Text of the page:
There are a number of possible causes of halitosis:
Poor oral hygiene
This is the most common cause. Bacteria that build up on your teeth – particularly between them – as well as your tongue and gums, can produce unpleasant-smelling gases. These bacteria are also responsible for gum disease and tooth decay.
Food and drink
Eating strongly flavoured foods, such as garlic, onions and spices, is likely to make your breath smell. Strong-smelling drinks, such as coffee and alcohol, can also cause bad breath.
Bad breath caused by food and drink is usually temporary. Good dental hygiene will also help.
As well as making your breath smell, smoking stains your teeth, irritates your gums, and reduces your sense of taste.
It can also significantly affect the development of gum disease, another major cause of bad breath.
The most common cause of bad breath is poor oral hygiene, although other reasons are food and drink, smoking and certain medications and medical conditions (stock image)
Crash dieting, fasting, and low-carbohydrate diets are another possible cause of bad breath. They cause the body to break down fat, which produces chemicals called ketones that can be smelled on your breath.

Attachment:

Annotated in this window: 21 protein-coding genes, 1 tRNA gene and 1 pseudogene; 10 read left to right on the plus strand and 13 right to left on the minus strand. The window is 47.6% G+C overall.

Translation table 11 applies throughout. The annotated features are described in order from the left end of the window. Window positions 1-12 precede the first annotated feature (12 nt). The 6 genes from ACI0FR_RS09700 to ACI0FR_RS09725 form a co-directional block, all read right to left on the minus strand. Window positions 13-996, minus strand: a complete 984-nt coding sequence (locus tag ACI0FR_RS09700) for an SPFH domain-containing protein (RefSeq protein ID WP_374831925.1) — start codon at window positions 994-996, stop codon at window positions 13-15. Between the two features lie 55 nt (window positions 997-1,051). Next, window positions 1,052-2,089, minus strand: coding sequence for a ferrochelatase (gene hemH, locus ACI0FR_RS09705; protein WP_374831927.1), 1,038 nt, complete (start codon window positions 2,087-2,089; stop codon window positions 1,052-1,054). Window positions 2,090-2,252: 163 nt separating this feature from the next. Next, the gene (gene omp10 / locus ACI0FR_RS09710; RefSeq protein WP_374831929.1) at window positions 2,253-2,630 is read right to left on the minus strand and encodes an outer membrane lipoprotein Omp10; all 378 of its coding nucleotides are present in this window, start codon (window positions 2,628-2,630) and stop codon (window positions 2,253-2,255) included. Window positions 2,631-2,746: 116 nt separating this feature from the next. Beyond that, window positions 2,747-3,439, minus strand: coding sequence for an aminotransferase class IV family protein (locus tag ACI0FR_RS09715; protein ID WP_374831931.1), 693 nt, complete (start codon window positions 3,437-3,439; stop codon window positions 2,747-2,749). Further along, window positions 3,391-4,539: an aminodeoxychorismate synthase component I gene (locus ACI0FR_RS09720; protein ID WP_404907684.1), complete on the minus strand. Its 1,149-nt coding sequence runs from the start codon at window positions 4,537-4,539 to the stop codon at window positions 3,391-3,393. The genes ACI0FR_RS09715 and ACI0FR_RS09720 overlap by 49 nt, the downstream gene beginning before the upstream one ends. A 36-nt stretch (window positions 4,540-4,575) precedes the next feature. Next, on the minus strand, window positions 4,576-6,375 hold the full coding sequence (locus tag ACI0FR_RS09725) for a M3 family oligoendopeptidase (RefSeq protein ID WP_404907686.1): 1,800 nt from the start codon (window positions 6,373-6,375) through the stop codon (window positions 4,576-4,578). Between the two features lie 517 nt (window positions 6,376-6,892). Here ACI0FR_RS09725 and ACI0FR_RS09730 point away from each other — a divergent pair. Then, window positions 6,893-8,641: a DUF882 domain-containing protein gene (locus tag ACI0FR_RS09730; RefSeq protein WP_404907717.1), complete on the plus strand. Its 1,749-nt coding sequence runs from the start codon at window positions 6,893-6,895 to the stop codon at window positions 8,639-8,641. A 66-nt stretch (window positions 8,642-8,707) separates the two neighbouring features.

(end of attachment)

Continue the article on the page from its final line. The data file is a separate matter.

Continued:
These include: nitrates – these are sometimes used to treat angina; some chemotherapy medication; and tranquillisers (phenothiazines).
If the medication you’re taking is causing bad breath, your GP may be able to recommend an alternative.
In rare cases, bad breath can be caused by certain medical conditions. In dry mouth (xerostomia), the flow and composition of saliva may be affected.
Dry mouth can sometimes be caused by a problem in the salivary glands or by breathing through your mouth instead of your nose.
In some cases, gastrointestinal conditions can also cause bad breath. For example, a bacterial infection of the stomach lining and small intestine (H. pylori infection) and gastro-oesophageal reflux disease (GORD) have been linked to bad breath.
Other medical conditions that can cause bad breath include diabetes and lung, throat, or nose infections – for example, bronchiectasis, bronchitis, tonsillitis, and sinusitis.
Some people are convinced they have bad breath when they don’t. This psychological condition is called halitophobia.
Source: NHS Choices